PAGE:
Thursday, January 21, 2021

I Don't Want the Coronavirus to Make Me into a Better Person


Rabbi Harold Kushner was a successful suburban rabbi when his three-year-old son, Aaron, was diagnosed with progeria syndrome, a disease that leads to premature aging. This meant that Aaron wouldn't live past his teens, and Aaron died in 1977 at age 14. Four years after Aaron’s death, Kushner published the international best seller When Bad Things Happen to Good People, and went on to become an author and lecturer whose wisdom touched millions of people around the world.

During an interview in 2012 he was asked to imagine what might have been had his son not gotten sick. Kushner rephrased the question:

Would I have rather had a normal child, and ended up being a mediocre rabbi who never had a book published in his life?…

Yes, I would go for that in a moment.

I want to reflect on this question for a moment. Let’s put aside the morally unthinkable suggestion of sacrificing a son for any form of success. But what about suffering?

Should we embrace it as beneficial to spiritual growth?

There is no question that our sorrows and hardships are a springboard for personal transformation. Professors Richard Tedeschi and Lawrence Calhoun coined the term “post-traumatic growth” after observing that many of their trauma patients had reinvented themselves in the aftermath of a major tragedy. They had grown in terms of their strength of character, relationships with others, perspective on life, appreciation for life, and spirituality. When Rabbi Kushner made this remark, he was well aware that his son’s illness and death had made him into a better person and a better rabbi. And that is why he felt it important to make explicit the awful thought that sat at the back of everyone's mind: maybe this horrible tragedy had turned out to be a good thing for him.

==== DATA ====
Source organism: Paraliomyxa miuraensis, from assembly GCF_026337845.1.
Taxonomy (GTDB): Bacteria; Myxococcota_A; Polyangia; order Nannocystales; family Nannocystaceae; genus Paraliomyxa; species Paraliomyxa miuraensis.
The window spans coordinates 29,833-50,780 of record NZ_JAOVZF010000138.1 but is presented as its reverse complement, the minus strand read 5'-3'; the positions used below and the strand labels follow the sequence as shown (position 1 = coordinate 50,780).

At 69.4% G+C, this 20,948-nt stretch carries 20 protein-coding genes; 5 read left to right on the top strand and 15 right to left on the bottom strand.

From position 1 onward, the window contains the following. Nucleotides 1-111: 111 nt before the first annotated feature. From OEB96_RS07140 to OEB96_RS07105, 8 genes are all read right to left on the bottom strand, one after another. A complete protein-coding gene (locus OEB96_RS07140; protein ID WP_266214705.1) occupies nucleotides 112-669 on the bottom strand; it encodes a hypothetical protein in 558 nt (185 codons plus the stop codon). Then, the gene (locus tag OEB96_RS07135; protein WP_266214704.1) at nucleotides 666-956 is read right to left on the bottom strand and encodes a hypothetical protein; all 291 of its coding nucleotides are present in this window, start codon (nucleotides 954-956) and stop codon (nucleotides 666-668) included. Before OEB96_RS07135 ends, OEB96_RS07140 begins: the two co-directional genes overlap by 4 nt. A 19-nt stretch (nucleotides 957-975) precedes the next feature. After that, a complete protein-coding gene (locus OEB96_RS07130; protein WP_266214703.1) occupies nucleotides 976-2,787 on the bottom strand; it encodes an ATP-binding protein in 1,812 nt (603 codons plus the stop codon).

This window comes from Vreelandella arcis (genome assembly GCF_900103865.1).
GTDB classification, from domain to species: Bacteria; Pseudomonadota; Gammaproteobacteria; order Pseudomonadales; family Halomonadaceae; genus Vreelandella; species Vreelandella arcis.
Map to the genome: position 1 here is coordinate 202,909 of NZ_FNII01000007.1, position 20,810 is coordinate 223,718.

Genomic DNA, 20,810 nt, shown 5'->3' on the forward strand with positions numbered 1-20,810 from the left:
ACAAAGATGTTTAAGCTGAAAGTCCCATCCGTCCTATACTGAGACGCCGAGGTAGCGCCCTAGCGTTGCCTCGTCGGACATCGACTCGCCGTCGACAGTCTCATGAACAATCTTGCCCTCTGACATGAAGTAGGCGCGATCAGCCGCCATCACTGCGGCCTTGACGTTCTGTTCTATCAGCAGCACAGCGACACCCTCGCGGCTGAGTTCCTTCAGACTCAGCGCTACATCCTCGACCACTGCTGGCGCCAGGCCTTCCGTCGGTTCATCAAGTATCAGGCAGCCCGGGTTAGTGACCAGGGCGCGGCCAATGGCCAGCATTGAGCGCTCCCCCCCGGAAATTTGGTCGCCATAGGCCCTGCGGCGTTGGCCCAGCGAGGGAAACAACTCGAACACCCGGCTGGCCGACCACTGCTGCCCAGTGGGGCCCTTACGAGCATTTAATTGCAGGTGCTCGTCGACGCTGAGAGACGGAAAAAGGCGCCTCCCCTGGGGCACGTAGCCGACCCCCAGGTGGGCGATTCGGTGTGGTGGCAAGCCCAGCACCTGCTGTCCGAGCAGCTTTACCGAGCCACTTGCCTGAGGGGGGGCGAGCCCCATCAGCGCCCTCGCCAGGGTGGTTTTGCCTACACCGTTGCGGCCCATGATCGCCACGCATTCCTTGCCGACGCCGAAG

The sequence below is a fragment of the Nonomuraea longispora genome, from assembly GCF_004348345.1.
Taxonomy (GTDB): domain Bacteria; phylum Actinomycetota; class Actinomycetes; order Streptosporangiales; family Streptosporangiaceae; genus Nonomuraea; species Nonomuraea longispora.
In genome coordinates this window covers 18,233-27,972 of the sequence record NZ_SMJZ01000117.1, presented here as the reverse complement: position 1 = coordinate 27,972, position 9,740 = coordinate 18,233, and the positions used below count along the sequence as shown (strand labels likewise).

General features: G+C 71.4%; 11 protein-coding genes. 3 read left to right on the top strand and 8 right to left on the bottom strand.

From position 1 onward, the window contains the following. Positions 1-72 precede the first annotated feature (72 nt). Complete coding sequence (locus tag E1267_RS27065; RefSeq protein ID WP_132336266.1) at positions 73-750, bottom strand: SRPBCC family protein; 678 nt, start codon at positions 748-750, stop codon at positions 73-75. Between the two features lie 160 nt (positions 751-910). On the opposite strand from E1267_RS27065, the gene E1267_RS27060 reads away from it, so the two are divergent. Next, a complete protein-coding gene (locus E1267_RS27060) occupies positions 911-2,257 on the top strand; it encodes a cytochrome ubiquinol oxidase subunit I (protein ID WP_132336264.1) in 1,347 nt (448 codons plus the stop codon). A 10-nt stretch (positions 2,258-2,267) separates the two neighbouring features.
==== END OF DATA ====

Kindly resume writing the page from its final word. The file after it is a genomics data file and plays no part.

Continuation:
We are, perhaps, too comfortable with suffering because of the role it plays in Jewish thought. The Talmud speaks of “afflictions of love” -- that God brings suffering upon innocent, righteous people to help them achieve greatness. And the concept of a nisayon, a trial and test of one’s spirit, is found in the Bible, and the test itself makes one into a better person. Rabbi Samson Raphael Hirsch notes that the Hebrew word for nisayon is the same as the Hebrew word for raise up (nissa), because a test raises you up. The bitterness of suffering is itself the silver lining that carries untold blessings.